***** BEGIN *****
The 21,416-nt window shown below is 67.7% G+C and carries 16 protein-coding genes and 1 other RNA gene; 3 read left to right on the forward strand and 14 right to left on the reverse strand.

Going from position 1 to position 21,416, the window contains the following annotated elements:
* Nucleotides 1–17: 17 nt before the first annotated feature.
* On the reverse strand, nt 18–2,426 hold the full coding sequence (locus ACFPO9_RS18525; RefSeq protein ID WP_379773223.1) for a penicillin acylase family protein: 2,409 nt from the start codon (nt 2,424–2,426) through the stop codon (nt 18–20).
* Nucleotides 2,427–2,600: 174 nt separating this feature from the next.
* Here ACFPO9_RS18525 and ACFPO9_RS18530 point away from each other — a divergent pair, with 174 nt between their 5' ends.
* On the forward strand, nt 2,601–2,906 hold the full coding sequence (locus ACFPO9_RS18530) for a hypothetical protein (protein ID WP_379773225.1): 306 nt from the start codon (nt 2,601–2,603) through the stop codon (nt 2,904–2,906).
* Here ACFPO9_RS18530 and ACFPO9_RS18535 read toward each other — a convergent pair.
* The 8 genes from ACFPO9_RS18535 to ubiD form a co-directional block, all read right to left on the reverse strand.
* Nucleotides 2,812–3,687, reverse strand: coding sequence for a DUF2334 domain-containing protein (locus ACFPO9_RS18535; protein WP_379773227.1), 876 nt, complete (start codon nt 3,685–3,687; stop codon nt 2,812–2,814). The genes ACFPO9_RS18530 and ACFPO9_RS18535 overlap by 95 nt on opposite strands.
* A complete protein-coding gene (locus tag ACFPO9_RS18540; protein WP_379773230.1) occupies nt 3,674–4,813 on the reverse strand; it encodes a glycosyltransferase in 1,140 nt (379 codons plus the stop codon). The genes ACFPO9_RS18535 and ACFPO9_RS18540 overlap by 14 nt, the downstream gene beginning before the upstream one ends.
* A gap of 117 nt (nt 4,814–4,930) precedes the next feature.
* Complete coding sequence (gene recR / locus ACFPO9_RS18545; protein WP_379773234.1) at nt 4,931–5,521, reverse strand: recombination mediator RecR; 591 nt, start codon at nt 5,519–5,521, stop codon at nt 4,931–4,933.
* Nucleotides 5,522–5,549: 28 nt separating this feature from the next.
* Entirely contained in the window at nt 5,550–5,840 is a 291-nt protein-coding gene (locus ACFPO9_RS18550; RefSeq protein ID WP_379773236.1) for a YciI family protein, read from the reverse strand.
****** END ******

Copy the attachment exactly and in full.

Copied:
The 21,416-nt window shown below is 67.7% G+C and carries 16 protein-coding genes and 1 other RNA gene; 3 read left to right on the forward strand and 14 right to left on the reverse strand.

Going from position 1 to position 21,416, the window contains the following annotated elements:
* Nucleotides 1–17: 17 nt before the first annotated feature.
* On the reverse strand, nt 18–2,426 hold the full coding sequence (locus ACFPO9_RS18525; RefSeq protein ID WP_379773223.1) for a penicillin acylase family protein: 2,409 nt from the start codon (nt 2,424–2,426) through the stop codon (nt 18–20).
* Nucleotides 2,427–2,600: 174 nt separating this feature from the next.
* Here ACFPO9_RS18525 and ACFPO9_RS18530 point away from each other — a divergent pair, with 174 nt between their 5' ends.
* On the forward strand, nt 2,601–2,906 hold the full coding sequence (locus ACFPO9_RS18530) for a hypothetical protein (protein ID WP_379773225.1): 306 nt from the start codon (nt 2,601–2,603) through the stop codon (nt 2,904–2,906).
* Here ACFPO9_RS18530 and ACFPO9_RS18535 read toward each other — a convergent pair.
* The 8 genes from ACFPO9_RS18535 to ubiD form a co-directional block, all read right to left on the reverse strand.
* Nucleotides 2,812–3,687, reverse strand: coding sequence for a DUF2334 domain-containing protein (locus ACFPO9_RS18535; protein WP_379773227.1), 876 nt, complete (start codon nt 3,685–3,687; stop codon nt 2,812–2,814). The genes ACFPO9_RS18530 and ACFPO9_RS18535 overlap by 95 nt on opposite strands.
* A complete protein-coding gene (locus tag ACFPO9_RS18540; protein WP_379773230.1) occupies nt 3,674–4,813 on the reverse strand; it encodes a glycosyltransferase in 1,140 nt (379 codons plus the stop codon). The genes ACFPO9_RS18535 and ACFPO9_RS18540 overlap by 14 nt, the downstream gene beginning before the upstream one ends.
* A gap of 117 nt (nt 4,814–4,930) precedes the next feature.
* Complete coding sequence (gene recR / locus ACFPO9_RS18545; protein WP_379773234.1) at nt 4,931–5,521, reverse strand: recombination mediator RecR; 591 nt, start codon at nt 5,519–5,521, stop codon at nt 4,931–4,933.
* Nucleotides 5,522–5,549: 28 nt separating this feature from the next.
* Entirely contained in the window at nt 5,550–5,840 is a 291-nt protein-coding gene (locus ACFPO9_RS18550; RefSeq protein ID WP_379773236.1) for a YciI family protein, read from the reverse strand.